A tubeless story and lesson learnt



  • thecycleclinic
    thecycleclinic Posts: 395
    edited August 2020

    The problem isn't with tubeless vs non tubeless, it's a lack of understanding or ignorance.... The OP fitted a lightweight, soft compound racing tyre (i.e. high grip but easily worn out) which failed around the point one could expect such a tyre to last.

    I ran race tyres (GP4000s non tubeless) for years and found they needed changing every 1500-2500 miles (the rear was changed at the lower end of that range). I switched to using 'GP 4 seasons' about 3 years ago and guess what, they last longer because they're a harder compound.

    4season tyres for me never did more than 1000 miles before i killed them. Currently got the gp5000tl on one bike and while they are wearing out after 1500km perhaps there's another 500km in them they have so far been reliable. I do prefer tyres that wear at a slower rate though. There's a few tubeless tyres that do though.

  • reaperactual
    reaperactual Posts: 1,185
    Cycleclinic, I appreciate a blunt, no nonsense approach and am not a snowflake or offended. Thank you for this response and as for your post stimulating thought, mission accomplished!👍

    There is more to running innertubes than the set up alone. I too have never been stranded as I never leave home without the necessary equipment to deal with as much trail issues that I could comprehend happening while in remote place.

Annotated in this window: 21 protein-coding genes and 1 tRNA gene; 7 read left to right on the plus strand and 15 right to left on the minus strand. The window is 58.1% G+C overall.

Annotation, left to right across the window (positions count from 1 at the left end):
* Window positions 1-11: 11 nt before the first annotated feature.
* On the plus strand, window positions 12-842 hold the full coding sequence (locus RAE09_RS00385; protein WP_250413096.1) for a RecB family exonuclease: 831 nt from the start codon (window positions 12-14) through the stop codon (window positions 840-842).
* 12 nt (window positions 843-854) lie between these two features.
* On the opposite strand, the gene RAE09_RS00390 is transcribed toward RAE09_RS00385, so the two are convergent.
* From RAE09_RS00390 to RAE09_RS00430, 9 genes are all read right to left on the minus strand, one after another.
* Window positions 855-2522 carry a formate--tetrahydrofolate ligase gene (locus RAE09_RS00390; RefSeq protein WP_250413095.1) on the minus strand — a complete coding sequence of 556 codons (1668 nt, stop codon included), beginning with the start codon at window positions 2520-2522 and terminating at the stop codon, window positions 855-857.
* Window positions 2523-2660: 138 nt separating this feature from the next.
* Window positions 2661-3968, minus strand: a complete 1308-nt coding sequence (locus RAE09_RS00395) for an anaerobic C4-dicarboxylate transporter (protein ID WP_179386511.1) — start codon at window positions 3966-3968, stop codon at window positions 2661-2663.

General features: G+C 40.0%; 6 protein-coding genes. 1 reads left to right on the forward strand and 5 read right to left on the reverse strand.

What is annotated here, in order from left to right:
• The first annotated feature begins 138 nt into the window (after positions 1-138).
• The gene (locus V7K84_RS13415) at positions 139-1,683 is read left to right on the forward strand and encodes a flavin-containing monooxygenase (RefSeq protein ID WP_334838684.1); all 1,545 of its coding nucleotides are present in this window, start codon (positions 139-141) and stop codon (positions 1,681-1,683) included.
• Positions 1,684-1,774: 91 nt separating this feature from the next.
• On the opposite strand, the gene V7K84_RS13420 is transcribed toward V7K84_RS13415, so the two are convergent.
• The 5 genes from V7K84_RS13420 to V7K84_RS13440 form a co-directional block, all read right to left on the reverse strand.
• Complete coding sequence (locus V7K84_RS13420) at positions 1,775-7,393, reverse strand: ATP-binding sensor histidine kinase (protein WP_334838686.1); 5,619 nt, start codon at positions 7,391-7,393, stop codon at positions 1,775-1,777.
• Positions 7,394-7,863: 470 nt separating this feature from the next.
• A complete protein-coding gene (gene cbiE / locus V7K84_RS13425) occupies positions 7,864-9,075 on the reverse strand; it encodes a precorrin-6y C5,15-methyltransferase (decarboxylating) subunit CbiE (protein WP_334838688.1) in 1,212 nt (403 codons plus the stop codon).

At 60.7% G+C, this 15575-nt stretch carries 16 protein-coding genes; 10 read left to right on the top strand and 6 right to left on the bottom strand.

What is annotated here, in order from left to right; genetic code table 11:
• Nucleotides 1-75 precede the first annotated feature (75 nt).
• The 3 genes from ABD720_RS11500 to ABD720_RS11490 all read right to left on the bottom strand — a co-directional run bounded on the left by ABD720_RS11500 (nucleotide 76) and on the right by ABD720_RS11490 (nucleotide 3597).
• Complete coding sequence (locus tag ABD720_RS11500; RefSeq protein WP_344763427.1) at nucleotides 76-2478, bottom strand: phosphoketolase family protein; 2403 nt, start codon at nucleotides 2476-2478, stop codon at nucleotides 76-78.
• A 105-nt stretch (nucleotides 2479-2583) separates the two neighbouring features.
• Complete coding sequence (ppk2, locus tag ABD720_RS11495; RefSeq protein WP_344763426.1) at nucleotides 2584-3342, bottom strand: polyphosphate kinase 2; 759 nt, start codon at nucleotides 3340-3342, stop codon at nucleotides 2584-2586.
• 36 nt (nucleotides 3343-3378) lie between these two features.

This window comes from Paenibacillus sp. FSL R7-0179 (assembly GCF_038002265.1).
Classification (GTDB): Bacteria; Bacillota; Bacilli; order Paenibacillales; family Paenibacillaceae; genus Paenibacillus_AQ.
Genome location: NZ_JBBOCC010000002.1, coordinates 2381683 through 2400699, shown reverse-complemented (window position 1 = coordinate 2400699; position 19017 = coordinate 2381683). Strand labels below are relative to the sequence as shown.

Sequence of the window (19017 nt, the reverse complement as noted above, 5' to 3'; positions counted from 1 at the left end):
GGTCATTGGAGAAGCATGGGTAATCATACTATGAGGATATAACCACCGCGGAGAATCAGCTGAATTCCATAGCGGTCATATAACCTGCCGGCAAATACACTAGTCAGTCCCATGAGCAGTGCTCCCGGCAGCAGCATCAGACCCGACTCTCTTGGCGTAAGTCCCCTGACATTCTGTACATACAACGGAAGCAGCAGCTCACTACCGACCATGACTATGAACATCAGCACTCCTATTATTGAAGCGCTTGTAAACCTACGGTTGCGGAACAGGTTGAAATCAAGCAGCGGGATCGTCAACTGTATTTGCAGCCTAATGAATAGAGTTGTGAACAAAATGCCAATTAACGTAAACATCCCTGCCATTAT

Last resort is emergency cash and if all else fails ringing Mrs Reaper and dealing with the earache after!😁 Gladly it has never come to this so far. This is why it's hard to decide which way to go. If tubeless is my eventual choice it will be done properly with the correct tyres, sealant, etc. based on things I read, lots of others opinions, research and never taking too much notice of marketing hype which ends with knowing the bigger picture and making the right choice.

    This approach is what I credit most people's approach will be too. You have the luxury of first hand experience dealing with all the eventualities that come with tubeless set ups but who knows this unless they take the plunge and learn for themselves, sometimes the hard way.

    The learning curve Is the same for everyone it just depends which stage of the process one is at. You have also gone though this process at some point using the same methods available to you on that learning curve and sure your knowledge on the subject has been earned the hard way in some instances. Thanks for an
    Interesting and thought provoking post Pal.👏👍
  • I run tubeless on my mountain bike to help avoid pinch punctures. I looked at converting my lightweight road bike to save rotating mass but decided it wasn't worth the fuss. My tourer runs with slime filled tubes, what does a few more oz. matter on a fully loaded tourer?